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tv   [untitled]    July 9, 2011 2:30am-3:00am PDT

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>> (speaking spanish). >> and those are softer movements and what we're going to show. >> (speaking spanish). >> which later became simbac simbacutcu. >> (speaking spanish). >> and sim bameans salute and couca means dance. >> that is it. okay. (speaking spanish)
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(music). (applause). >> (speaking spanish). >> and later on it becomes the simba couca. (music). (music).
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(applause). >> (speaking spanish). >> one of the stars also and they would play with the guitar which is not here today and also the violin. >> (speaking spanish). >> and it was called sapa tao. >> (speaking spanish).
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>> okay. so dance to the sound of a violin or the guitar is one of the unique forms of perare you vaifian dance and brought with the african slave trade in the 16th century. the spaniards started it and not only as a form of social dominance but ways of enforce their ideology and with the footwork and done individually or in a group. >> (speaking spanish).
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>> so we started with a certain type of dance until at least two dance we challenge each other, yes. >> (speaking spanish).
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(applause). >> (speaking spanish) (applause). >> this type of patterns that he just performed are called this
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and this is a communication with the son and the mother and when we die, and the second one is with the hint he just showed. >> (speaking spanish).
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>> most of the instruments that werwere performed by the africas in p purrue and the different groups and they spoke different languages so it was very hard for them to communicate. >> (speaking spanish). >> so the communication will be done by sign. >> (speaking spanish). >> they didn't talk but they could communicate each other. >> (speaking spanish). >> and the form of communication and many of the movements were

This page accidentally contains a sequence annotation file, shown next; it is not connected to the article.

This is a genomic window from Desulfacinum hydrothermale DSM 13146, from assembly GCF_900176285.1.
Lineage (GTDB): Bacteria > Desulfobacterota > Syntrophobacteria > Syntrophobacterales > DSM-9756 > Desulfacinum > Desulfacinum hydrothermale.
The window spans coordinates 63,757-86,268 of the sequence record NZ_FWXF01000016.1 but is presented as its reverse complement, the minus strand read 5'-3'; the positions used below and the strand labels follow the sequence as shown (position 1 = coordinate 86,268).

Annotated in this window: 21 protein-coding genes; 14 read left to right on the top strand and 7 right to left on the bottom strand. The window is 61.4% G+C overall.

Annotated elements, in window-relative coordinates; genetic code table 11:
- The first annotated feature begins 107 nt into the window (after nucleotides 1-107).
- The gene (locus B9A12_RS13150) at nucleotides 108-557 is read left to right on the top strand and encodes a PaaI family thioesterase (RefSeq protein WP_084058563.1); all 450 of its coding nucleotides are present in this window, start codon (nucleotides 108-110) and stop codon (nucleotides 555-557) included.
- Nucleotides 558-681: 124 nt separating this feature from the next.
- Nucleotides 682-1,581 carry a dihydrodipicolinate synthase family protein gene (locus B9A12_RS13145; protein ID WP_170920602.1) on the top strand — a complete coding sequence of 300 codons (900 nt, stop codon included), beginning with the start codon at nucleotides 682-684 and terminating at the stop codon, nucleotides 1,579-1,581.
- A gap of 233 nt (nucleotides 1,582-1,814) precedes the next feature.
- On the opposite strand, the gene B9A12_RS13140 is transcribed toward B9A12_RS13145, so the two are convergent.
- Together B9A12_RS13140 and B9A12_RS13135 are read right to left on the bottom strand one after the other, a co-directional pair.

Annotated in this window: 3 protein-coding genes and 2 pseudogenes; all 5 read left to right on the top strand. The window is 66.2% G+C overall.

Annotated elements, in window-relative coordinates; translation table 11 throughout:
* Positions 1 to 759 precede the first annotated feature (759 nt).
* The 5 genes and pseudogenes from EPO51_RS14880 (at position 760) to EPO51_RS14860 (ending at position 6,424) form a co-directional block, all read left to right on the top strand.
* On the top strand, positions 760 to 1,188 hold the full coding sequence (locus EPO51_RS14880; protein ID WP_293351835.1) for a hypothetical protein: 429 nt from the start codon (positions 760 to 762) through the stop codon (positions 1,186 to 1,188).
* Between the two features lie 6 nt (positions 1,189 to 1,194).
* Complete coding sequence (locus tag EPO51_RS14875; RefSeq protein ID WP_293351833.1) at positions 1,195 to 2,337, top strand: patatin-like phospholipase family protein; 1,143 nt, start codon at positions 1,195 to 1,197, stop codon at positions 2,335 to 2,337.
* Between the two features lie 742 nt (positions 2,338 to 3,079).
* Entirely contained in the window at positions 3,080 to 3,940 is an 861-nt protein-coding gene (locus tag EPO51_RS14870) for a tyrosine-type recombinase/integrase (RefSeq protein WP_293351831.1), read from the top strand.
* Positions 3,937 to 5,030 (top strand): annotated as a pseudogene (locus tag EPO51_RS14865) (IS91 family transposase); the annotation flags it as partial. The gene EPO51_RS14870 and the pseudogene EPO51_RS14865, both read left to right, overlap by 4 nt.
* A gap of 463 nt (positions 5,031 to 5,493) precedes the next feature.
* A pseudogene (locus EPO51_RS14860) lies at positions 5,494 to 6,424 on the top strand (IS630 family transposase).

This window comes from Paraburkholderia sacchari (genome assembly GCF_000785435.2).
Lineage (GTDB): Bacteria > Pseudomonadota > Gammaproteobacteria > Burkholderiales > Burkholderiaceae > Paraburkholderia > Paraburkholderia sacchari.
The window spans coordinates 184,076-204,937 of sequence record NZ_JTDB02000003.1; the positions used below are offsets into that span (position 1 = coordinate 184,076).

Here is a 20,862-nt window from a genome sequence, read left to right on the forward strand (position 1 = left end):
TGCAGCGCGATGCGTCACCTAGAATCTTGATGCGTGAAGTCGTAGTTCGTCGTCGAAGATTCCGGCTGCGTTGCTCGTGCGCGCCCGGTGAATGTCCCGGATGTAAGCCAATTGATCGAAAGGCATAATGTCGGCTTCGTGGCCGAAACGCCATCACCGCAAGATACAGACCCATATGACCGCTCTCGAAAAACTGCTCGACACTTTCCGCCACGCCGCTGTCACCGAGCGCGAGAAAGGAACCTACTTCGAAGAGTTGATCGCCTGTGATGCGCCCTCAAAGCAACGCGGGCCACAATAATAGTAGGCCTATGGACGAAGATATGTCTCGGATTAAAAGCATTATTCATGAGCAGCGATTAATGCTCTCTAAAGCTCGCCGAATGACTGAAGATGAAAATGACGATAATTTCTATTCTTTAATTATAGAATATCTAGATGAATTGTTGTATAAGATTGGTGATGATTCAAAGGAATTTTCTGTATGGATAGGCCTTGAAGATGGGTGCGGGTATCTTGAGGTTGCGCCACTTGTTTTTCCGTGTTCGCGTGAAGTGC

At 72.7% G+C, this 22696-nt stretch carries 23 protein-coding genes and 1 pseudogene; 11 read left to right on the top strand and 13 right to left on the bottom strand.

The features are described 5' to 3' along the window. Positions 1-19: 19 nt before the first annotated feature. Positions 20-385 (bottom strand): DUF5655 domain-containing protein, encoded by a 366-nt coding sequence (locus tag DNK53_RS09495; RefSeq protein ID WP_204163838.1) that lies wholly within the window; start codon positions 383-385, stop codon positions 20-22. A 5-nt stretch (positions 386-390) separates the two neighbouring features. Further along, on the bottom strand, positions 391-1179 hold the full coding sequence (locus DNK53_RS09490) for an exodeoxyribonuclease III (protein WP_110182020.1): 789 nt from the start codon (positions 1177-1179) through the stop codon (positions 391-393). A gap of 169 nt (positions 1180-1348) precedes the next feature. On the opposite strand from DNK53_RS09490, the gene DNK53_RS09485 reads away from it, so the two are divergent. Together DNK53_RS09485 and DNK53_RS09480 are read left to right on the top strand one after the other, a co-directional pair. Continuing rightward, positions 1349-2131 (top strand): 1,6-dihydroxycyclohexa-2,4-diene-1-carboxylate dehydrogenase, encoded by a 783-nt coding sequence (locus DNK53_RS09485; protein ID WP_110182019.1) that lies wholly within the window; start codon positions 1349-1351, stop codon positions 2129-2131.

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-- they were used in the dances that we have today. >> (speaking spanish). >> this movement -- >> span spanish. >> are >> >> (speaking spanish). >> are here and it means soul. >> (speaking spanish). >> and when we go to move our bodies -- >> (speaking spanish). >> they mean the essence. >> (speaking spanish). >> when they go to work the earth -- >> (speaking spanish). >> is the contact with our
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mother nature. >>nature -- >> (speaking spanish). >> that will live us food, take care of us and receive us before we die. >> (speaking spanish). >> we also have this and movement of work. >> (speaking spanish). >> or conversation. >> (speaking spanish). >> which is the key to receive love. >> (speaking spanish). >> and all these type of movements were followed by this style of dance with its own co n
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coring on gravy. >> >> (speaking spanish) (music).
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(applause). >> can you play the music please? >> i want to dance with
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everybody. >> well, he's not there. (music). >> okay do you have any questions? we need to have some minutes and would like to answer some questions. yes? >> (inaudible). >> is it hard to dance? >> (speaking spanish). >> it's not difficult. you just got to put a lot of effort into it. and okay so we're teaching classes at the cultural center on saturdays from two to three we teach cajon and three to four
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we teach dance. >> (speaking spanish). >> (inaudible). >> (speaking spanish). >> yeah it does. >> (speaking spanish). >> (inaudible). >> (speaking spanish). >> but it will change, yes, of course if you do that. >> (inaudible). >> well, -- (speaking spanish). >> (speaking spanish). >> it's a type of plywood, so
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this one in particular -- yeah. >> (speaking spanish). >> (inaudible). >> (speaking spanish). >> in the language it's called dulo. >> (speaking spanish). >> yes? >> (inaudible). >> (speaking spanish). >> yeah. >> (speaking spanish). >> (laughter).